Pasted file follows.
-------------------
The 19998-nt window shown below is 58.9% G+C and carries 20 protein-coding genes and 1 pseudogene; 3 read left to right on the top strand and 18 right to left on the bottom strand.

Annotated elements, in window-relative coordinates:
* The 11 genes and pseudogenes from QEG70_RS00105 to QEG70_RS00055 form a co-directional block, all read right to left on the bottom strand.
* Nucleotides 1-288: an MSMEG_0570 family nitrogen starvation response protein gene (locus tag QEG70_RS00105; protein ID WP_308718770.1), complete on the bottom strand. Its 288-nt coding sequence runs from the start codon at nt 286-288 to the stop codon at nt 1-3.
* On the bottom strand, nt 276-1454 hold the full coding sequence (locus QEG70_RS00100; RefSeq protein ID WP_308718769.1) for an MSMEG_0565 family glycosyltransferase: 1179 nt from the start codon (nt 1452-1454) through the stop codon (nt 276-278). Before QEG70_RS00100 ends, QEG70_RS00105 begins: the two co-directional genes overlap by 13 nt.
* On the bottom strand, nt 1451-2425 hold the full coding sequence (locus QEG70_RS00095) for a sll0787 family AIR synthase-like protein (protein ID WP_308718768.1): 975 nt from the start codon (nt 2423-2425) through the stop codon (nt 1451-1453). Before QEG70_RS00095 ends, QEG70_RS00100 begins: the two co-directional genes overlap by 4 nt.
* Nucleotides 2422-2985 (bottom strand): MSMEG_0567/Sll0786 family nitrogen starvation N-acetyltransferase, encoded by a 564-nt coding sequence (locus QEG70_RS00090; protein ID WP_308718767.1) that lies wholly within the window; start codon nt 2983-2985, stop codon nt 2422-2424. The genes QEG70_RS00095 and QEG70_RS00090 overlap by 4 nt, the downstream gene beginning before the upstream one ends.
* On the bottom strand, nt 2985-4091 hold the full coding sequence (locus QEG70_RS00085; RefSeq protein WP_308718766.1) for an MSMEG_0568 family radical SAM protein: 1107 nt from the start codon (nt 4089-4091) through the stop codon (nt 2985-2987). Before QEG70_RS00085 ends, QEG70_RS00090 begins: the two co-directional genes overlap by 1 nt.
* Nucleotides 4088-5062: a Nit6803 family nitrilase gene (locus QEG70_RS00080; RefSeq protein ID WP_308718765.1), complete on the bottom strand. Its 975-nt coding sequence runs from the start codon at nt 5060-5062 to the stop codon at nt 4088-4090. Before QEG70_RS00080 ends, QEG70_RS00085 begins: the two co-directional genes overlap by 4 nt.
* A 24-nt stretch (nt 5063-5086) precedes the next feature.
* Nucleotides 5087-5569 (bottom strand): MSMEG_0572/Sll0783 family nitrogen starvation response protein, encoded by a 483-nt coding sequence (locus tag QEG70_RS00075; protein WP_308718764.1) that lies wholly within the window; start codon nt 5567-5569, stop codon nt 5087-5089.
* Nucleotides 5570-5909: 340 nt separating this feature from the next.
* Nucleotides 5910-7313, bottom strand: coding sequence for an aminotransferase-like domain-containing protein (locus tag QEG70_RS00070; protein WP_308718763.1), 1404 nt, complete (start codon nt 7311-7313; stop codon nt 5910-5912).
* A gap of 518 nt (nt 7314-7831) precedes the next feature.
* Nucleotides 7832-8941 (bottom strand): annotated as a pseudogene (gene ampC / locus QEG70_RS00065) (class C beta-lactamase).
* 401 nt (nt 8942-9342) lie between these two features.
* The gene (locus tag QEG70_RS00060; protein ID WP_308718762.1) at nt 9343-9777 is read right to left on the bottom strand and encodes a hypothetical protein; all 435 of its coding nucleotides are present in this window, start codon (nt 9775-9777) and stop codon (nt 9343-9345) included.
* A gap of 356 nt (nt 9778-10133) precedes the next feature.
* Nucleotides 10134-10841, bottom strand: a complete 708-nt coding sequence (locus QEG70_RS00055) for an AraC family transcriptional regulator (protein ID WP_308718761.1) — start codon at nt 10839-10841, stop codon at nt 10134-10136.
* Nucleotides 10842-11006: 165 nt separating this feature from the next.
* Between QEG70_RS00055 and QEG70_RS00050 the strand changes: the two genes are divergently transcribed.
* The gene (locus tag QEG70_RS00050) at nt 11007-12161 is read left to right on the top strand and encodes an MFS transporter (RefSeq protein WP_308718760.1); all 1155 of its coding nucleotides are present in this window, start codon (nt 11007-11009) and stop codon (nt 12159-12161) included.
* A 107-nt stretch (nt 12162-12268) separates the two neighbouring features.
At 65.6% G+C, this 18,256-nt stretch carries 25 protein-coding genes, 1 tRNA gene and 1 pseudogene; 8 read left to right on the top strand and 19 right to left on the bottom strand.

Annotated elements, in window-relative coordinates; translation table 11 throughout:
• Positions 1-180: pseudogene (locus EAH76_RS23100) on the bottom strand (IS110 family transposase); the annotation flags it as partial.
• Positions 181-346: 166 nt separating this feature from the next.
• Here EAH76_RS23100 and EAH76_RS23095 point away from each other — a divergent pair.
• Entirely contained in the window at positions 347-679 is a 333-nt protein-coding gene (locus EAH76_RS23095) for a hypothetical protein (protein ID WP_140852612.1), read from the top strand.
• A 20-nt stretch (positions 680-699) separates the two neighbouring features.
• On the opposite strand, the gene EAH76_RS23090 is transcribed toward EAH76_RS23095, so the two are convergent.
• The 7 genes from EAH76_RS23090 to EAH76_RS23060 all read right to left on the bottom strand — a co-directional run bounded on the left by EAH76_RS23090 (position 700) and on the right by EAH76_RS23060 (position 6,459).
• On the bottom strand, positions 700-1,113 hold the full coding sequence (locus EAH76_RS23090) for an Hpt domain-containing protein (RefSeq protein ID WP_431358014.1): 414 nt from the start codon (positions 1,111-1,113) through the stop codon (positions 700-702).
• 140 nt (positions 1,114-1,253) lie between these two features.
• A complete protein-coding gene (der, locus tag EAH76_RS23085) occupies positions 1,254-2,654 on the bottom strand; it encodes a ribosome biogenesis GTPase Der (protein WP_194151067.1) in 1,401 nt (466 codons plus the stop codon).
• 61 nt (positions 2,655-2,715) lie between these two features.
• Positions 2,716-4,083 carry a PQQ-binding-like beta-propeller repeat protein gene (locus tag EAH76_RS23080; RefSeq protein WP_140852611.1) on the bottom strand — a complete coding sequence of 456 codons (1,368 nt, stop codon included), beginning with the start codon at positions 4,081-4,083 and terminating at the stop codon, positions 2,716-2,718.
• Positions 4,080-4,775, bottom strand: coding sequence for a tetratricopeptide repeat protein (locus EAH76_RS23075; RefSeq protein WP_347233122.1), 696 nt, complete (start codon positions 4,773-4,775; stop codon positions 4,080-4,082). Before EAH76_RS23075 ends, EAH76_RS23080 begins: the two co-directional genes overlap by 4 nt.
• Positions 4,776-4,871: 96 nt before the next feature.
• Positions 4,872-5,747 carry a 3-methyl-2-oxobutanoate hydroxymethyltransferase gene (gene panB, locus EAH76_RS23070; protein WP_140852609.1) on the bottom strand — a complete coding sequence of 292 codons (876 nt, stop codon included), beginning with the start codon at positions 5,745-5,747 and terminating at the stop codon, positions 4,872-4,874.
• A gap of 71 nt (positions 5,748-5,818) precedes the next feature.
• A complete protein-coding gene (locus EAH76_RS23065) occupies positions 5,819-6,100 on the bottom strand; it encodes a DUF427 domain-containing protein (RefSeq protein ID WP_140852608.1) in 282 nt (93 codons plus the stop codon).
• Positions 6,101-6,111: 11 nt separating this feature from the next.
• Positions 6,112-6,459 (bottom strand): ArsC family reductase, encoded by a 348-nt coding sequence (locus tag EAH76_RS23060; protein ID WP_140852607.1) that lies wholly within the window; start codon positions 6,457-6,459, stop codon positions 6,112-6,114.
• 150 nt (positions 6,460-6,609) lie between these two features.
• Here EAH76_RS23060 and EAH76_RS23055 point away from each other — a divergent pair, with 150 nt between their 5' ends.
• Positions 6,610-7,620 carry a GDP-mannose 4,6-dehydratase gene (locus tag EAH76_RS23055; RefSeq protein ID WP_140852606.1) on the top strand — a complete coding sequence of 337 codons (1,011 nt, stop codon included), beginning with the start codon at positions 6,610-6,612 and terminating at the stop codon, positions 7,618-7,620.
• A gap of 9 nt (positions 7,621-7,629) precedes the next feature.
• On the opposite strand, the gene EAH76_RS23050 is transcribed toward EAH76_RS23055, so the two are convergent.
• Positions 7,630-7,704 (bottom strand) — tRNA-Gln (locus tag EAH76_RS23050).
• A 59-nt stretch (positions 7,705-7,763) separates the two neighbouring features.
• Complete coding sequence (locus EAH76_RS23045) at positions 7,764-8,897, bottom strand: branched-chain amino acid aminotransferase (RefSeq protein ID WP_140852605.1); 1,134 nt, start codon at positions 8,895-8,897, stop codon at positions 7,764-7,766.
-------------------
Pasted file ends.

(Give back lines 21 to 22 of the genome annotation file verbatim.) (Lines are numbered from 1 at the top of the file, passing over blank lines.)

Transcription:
* Between QEG70_RS00055 and QEG70_RS00050 the strand changes: the two genes are divergently transcribed.
* The gene (locus tag QEG70_RS00050) at nt 11007-12161 is read left to right on the top strand and encodes an MFS transporter (RefSeq protein WP_308718760.1); all 1155 of its coding nucleotides are present in this window, start codon (nt 11007-11009) and stop codon (nt 12159-12161) included.